A black and white logo kind of image having a random structure uneasy to understand, can be found now and then, on the packaging of electronic gadgets, or you can see it on business cards, presentations and even on the walls of the building. Many of us still don’t understand what is it meant for or what is this called?
Yes, I am talking about QR Code or the short form of Quick Response Code. This is a kind of square barcode (two dimensional) that was first developed and used in Japan. It is just like any other barcode to store in information in a machine-readable optical label. The data contained by a QR code can be anything from simple text, to an email addresses, to phone numbers and so on. These are used to take a piece of information from a transitory media to put it into your laptop, smartphone or any other smart and handy gadget.
QR codes store data using patterns of black dots and white spaces, arranged in a square grid. These patterns can be scanned and translated into human-readable information, with the help of an imaging device, like a camera or a scanner, although the most common way to scan QR codes nowadays is to use your smartphone’s camera and a specialized app for reading QR codes.
Now talking about its utility, it is excessively preferred nowadays because it can store (and digitally present) much more data, including URL links, Geo coordinates, and text. The other key feature of QR Codes is that instead of requiring a chunky hand-held scanner to scan them, many modern cell phones can scan them.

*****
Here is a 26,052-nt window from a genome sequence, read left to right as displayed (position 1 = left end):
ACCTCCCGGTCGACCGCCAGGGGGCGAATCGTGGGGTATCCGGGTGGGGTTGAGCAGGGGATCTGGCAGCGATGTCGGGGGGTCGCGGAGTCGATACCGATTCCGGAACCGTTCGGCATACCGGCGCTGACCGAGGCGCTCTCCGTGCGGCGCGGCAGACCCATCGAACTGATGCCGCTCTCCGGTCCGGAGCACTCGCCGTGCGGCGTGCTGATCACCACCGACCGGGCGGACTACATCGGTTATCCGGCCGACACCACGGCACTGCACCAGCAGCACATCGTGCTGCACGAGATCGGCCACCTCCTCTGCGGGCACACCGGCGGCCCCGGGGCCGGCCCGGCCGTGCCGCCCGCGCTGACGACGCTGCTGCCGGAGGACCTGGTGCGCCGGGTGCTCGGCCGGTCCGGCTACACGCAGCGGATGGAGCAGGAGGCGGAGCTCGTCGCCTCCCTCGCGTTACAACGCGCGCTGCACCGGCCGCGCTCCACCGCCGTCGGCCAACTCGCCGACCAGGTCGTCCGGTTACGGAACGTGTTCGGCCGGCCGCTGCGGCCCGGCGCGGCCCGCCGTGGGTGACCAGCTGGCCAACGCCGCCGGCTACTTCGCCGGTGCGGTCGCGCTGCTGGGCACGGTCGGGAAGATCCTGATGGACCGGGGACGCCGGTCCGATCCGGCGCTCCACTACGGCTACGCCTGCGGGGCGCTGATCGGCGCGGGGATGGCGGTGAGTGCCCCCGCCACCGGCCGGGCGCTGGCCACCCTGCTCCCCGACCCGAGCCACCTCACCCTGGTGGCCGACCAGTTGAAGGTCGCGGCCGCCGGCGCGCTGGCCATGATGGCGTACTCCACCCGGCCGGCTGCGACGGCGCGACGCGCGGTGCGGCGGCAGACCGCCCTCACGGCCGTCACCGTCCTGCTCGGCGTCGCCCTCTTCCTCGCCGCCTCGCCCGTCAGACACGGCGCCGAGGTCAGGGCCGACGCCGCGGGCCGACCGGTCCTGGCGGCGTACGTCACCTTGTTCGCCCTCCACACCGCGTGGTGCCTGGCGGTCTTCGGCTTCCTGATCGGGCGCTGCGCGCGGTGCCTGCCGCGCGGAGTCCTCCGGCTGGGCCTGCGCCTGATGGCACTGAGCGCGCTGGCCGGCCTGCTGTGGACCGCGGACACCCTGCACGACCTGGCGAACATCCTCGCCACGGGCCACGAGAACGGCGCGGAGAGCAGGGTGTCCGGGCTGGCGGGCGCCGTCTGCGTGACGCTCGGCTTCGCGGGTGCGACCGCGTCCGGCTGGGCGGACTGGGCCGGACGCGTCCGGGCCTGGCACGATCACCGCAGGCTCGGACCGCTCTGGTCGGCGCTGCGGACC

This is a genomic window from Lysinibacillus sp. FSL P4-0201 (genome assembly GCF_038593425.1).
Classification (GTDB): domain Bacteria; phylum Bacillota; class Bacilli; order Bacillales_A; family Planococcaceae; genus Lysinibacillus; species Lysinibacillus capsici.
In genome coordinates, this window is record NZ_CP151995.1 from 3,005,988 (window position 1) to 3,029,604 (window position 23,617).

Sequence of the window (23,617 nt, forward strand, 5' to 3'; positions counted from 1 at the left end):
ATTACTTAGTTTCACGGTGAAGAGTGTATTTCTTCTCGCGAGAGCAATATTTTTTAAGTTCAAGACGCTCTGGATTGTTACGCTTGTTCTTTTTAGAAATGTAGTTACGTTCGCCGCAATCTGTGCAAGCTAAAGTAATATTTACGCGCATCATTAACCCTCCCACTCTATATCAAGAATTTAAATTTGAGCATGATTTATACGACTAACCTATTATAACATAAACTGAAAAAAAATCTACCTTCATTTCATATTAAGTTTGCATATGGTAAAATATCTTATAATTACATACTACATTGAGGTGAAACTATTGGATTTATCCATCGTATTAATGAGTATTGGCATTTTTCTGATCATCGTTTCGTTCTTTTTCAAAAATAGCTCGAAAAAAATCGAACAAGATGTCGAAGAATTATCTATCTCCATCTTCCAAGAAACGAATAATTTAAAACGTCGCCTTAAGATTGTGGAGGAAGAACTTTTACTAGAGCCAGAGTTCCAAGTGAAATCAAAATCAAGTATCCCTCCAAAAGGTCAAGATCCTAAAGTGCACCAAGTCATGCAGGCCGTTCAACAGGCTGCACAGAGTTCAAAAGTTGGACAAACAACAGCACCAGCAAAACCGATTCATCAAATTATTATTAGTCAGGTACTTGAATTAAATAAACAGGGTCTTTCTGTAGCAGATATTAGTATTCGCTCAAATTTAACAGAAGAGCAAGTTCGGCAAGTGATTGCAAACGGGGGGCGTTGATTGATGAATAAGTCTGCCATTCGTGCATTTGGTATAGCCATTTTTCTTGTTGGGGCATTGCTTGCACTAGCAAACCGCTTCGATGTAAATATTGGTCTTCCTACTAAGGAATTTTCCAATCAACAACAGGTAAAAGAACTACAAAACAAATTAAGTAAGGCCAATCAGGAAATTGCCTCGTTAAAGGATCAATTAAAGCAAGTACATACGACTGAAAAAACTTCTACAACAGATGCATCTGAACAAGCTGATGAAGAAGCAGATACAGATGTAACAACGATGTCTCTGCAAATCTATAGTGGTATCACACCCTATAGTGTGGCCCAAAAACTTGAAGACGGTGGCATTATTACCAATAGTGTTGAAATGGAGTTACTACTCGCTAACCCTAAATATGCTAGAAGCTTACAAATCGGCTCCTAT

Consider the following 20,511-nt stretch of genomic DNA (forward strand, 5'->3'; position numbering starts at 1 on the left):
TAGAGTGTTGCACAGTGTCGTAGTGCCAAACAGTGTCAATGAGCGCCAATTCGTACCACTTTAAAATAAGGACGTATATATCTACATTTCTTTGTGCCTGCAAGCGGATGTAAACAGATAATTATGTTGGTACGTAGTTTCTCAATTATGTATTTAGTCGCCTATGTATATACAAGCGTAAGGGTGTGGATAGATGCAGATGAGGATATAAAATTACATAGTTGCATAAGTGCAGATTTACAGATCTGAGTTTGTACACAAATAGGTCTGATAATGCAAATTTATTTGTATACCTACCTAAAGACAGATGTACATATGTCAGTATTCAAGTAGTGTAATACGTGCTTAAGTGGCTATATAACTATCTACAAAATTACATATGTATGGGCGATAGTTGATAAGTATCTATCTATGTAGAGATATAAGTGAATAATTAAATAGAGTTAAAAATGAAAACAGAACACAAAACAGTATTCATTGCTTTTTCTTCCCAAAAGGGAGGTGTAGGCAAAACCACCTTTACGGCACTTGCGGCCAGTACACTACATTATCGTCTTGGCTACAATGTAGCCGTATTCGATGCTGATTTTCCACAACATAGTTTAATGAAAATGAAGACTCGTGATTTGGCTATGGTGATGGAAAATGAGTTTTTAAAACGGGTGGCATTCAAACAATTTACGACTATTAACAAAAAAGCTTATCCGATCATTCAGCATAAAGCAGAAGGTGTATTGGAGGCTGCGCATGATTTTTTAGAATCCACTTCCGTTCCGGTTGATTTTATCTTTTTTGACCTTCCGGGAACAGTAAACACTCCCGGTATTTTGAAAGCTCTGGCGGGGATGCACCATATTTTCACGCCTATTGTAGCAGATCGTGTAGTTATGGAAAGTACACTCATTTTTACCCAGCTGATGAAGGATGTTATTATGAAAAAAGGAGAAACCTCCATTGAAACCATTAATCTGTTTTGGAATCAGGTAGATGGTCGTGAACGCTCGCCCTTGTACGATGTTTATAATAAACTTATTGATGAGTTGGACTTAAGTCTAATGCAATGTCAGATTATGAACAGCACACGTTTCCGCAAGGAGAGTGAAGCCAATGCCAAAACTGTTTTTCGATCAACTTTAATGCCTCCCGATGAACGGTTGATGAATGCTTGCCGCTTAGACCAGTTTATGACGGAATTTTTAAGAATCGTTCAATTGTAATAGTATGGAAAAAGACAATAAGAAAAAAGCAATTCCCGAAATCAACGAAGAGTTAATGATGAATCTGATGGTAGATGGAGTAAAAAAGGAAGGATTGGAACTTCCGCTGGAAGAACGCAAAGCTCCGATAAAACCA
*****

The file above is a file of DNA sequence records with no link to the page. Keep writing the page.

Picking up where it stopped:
However, most people still have no idea what QR Code is all about, and many even fear using them particularly while using them for financial transactions, because of increasing cases of cyber frauds and the risk of getting dragged into electronic scams. Even while making payment at restaurants, hotels, petrol stations, business sites and payment getaways many people avoid using it. But the thing which most of us might not be knowing is that QR Code is extremely safer and simpler to use as compared to card-based payments in which one has to enter his confidential pin. However, it also has its fair share of small risk associated, which cannot be entirely eliminated.
Nowadays, QR codes can be seen on magazine adverts, billboards, textbooks and even on T-shirts. Once you scan a QR code through your cell phone, it may give you details about that business, allowing users to search for nearby locations, or details about the person wearing the t-shirt, show you a URL which you can click to see a trailer for a movie.
With the advancement of ICT’s and digitization invading every zone, QR Codes have now also been introduced into textbooks. A recent initiative has been taken by Department of State Education Research and Training (DSERT) to introduce QR codes into textbooks to enable students, teachers and parents to access study material digitally through online app Diksha. This inventiveness is to help students go an extra mile to learn and understand the subject, with the additional study material in their small handy devices. Through the Diksha app, students can scan QR Codes in their books and can access detailed information about a topic or the whole subject.
However, it is disheartening that not only the students but most teachers and parents still do not know how to use the QR codes implanted within coursebooks. Thus recently a piece of news has also been published by UdaipurBlog to make people aware of the initiative.
Hope, knowing its benefits, now we will embrace the positive developments like digital learning through QR codes, that technology is offering to us and make it beneficial for the growth of society.